1. Open the Trade First: Via the platform, the TP function becomes available only after a trade has been opened. This means you cannot set a TP order on a trade that is still in the pending status.
  2. Adjusting Your Strategy: If you have a pending market order and wish to include a TP setting, the approach is to cancel the existing pending order.
  3. Reinitiating the Trade: Once you've canceled the pending order, you can place a new trade. This time, ensure you set the desired TP level as you open the trade.

 

But What If the Price Never Reaches the TP Level?

When using this risk management tool on the platform, it's crucial to know what happens if the market price never reaches your set Take Profit (TP) level:

  • Open Positions: If the market price doesn't hit your TP level, your position remains open. It will only close when you manually intervene or if a different price level, like a stop loss, is triggered.
  • Reassessing Your Strategy: In cases where the market isn't moving as anticipated, consider revising your TP level or implementing a stop loss to minimize potential losses.
  • Market Monitoring and Analysis: Stay vigilant about market trends. Employ technical or fundamental analysis to make informed decisions about when to close your position, whether to secure profits or to curtail losses.

 

Fee Implications of Using the Take Profit Tool?

While the platform doesn't impose specific fees for using the TP feature, be mindful of the general fee structure:

  • Spreads: This is the cost difference between the buying and selling price (bid and ask) of an asset. Spreads are incorporated into the price when you open and close a position.
  • Overnight Fees: Also known as rollover fees, these are charged for maintaining a position open overnight. The fees vary based on the asset and the level of leverage applied.

Understanding these fees is vital for effective trading. They play a significant role in the overall cost of your trading activities, especially when utilizing features like Take Profit or even Stop Loss.

 

Take Profit vs Stop Loss: What's the Difference?

Take Profit and Stop Loss are essential risk management tools that are available on the platform and each serve a distinct purpose:

  • Take Profit (TP): This feature enables traders to set a specific profit target for their trades. When the asset's price hits the predetermined level, the trade is automatically closed, securing the profits. This tool is particularly useful for locking in gains and preventing potential losses if the market turns against your position.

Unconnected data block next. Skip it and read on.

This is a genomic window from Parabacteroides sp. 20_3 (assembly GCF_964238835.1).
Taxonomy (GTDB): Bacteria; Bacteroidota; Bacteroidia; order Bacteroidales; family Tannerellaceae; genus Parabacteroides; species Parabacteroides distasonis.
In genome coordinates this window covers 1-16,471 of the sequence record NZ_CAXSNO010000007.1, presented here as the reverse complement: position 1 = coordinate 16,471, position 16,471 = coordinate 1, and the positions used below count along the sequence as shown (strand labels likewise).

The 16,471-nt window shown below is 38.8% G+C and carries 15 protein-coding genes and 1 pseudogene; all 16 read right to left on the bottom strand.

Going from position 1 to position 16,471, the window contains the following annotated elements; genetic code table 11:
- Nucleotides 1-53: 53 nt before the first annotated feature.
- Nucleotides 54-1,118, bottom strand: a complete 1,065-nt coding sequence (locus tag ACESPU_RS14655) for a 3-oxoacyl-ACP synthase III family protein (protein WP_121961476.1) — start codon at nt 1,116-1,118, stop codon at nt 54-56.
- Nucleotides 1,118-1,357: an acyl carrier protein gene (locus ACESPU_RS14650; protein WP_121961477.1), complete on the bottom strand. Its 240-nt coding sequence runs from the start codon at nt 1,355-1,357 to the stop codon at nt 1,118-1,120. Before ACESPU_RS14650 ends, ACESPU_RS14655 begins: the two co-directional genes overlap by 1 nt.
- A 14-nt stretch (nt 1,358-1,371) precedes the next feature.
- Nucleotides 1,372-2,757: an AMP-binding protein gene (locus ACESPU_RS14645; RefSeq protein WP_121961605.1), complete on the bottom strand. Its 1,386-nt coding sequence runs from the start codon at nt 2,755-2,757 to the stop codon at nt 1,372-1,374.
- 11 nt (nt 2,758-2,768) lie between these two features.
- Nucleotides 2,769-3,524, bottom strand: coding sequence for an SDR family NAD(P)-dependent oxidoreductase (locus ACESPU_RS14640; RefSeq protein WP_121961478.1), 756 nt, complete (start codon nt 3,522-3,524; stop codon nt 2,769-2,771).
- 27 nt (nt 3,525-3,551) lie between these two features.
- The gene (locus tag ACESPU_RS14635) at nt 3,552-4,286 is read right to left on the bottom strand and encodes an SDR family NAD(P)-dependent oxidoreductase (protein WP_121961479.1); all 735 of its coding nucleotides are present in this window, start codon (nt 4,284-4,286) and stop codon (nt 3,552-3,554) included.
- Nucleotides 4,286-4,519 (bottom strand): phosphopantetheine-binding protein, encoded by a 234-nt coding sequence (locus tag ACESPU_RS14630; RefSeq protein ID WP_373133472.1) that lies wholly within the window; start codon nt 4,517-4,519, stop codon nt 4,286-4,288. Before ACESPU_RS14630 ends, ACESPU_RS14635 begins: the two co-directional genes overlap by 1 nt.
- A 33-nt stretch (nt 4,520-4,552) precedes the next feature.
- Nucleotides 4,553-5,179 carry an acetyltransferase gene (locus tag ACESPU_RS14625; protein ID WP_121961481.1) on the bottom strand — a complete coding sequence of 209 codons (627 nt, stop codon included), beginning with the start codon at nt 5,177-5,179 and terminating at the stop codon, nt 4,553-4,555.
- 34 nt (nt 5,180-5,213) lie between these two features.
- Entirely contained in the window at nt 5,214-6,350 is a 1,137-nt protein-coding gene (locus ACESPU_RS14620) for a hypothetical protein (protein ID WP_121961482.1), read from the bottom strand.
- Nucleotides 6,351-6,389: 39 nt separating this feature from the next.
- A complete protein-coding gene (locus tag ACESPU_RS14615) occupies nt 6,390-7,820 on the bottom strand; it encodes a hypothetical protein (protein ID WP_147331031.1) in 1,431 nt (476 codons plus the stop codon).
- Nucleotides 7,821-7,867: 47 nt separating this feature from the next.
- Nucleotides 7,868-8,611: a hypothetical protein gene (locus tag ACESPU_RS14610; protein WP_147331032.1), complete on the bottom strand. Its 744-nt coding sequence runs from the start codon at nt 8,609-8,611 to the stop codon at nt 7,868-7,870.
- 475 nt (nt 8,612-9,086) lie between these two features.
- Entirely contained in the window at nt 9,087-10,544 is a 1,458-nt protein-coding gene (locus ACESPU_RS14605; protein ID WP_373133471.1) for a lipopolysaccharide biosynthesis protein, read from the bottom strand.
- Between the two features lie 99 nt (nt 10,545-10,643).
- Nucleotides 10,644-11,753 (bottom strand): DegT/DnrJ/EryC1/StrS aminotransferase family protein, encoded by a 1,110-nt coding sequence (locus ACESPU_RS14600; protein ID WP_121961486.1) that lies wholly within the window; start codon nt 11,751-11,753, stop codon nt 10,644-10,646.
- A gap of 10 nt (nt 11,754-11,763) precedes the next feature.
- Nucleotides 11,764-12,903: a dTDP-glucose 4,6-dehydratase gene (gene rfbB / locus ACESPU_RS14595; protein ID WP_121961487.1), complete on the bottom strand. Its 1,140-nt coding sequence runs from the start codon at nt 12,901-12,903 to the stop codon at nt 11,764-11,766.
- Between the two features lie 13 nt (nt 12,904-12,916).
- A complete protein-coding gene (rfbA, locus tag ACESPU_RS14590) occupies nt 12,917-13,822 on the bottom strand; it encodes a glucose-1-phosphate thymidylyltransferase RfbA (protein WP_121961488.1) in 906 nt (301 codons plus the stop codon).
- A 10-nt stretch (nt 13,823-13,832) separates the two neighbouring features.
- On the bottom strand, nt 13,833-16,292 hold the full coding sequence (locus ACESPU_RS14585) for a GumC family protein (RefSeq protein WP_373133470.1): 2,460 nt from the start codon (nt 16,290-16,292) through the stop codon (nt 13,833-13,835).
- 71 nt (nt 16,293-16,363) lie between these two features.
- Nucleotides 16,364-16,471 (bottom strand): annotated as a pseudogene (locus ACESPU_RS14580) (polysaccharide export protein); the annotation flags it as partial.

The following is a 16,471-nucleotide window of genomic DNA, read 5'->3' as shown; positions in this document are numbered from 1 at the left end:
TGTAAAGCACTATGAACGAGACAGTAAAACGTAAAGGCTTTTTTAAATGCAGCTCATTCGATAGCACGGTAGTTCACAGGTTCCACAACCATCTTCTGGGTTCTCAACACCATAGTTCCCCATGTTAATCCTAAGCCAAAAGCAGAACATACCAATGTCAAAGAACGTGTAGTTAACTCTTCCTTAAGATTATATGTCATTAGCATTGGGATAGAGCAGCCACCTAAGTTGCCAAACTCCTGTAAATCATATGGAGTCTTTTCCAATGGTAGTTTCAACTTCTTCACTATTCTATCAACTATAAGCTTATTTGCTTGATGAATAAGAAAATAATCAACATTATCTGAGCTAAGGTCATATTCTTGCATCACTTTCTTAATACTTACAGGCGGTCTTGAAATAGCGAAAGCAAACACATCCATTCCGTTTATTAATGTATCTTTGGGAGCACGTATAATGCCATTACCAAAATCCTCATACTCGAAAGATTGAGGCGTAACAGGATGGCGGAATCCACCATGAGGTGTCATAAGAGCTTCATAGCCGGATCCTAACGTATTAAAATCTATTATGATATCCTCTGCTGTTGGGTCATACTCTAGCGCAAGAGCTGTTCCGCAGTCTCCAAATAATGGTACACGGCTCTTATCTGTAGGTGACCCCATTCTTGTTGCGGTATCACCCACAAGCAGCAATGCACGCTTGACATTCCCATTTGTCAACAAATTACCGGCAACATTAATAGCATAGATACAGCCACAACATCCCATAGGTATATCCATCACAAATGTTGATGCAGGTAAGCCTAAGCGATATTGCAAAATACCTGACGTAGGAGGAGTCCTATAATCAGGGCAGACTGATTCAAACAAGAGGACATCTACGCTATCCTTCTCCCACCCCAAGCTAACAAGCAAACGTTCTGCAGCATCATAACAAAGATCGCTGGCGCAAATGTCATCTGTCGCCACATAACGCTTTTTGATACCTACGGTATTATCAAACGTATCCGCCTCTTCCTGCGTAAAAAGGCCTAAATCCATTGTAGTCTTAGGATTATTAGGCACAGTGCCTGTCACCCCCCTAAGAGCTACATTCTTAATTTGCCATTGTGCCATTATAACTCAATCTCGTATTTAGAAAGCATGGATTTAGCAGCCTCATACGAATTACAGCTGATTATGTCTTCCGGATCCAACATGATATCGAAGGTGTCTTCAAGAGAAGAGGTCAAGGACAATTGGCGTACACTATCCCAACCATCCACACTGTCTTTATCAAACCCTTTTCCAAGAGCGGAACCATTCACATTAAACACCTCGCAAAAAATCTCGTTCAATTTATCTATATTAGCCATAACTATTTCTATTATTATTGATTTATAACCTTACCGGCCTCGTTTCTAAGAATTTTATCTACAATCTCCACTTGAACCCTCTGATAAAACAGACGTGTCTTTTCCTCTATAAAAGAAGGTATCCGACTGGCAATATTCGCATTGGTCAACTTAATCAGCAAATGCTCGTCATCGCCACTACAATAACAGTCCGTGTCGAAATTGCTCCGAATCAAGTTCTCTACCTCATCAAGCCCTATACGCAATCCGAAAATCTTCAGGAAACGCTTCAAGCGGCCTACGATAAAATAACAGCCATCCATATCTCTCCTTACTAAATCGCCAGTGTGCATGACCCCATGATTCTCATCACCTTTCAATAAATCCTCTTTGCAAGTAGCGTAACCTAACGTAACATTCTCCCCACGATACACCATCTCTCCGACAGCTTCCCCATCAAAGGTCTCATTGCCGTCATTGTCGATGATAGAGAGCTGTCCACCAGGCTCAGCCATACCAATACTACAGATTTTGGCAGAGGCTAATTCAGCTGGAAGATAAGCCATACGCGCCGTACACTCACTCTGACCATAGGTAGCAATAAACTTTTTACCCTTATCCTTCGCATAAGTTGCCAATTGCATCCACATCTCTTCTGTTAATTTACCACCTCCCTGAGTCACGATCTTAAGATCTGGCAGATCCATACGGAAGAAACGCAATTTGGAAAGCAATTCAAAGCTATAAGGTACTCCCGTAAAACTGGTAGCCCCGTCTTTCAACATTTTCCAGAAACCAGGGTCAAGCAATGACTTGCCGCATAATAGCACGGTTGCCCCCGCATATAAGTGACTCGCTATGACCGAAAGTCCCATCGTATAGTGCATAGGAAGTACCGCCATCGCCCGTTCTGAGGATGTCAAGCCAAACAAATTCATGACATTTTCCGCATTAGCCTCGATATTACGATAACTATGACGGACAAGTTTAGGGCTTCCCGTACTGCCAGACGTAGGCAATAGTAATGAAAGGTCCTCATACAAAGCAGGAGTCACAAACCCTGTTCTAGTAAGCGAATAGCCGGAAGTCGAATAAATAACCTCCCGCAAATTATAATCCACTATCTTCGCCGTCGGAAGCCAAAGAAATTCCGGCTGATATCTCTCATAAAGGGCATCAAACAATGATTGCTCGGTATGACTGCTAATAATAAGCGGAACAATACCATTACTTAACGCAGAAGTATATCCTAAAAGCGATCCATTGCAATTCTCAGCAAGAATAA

• Stop Loss (SL): In contrast, SL is designed to cap potential losses. By setting a Stop Loss level, traders instruct the platform to automatically close the trade if the asset's price falls to a certain level. This helps in mitigating the risk of substantial losses, especially in volatile markets.

 

Key Differences

Below are the notable differences of the TP and SL orders:

eToro Take Profit vs Stop Loss
FeatureTake Profit (TP)Stop Loss (SL)
PurposeTo lock in profits by automatically closing a trade when it reaches a specified profit level.To limit potential losses by automatically closing a trade when it reaches a specified loss level.
FunctionCloses a position at a predefined price level to secure profits.Closes a position at a predefined price level to prevent further losses.
Use CaseUsed when you anticipate that the asset price will reach a certain level and want to ensure profits are realized.Used to manage risk by setting a maximum loss that you are willing to accept.
SettingSet as a specific price or a percentage above the purchase price.Set as a specific price or a percentage below the purchase price.
AdjustabilityCan be adjusted after the position is opened, allowing you to modify your profit targets.Can be adjusted after the position is opened, allowing you to modify your risk tolerance.
Impact on TradingHelps in securing profits without the need to constantly monitor the market.Protects your capital by limiting losses in adverse market movements.
Market ConditionsEffective in trending markets where reaching a profit target is likely.Crucial in volatile markets to prevent significant losses.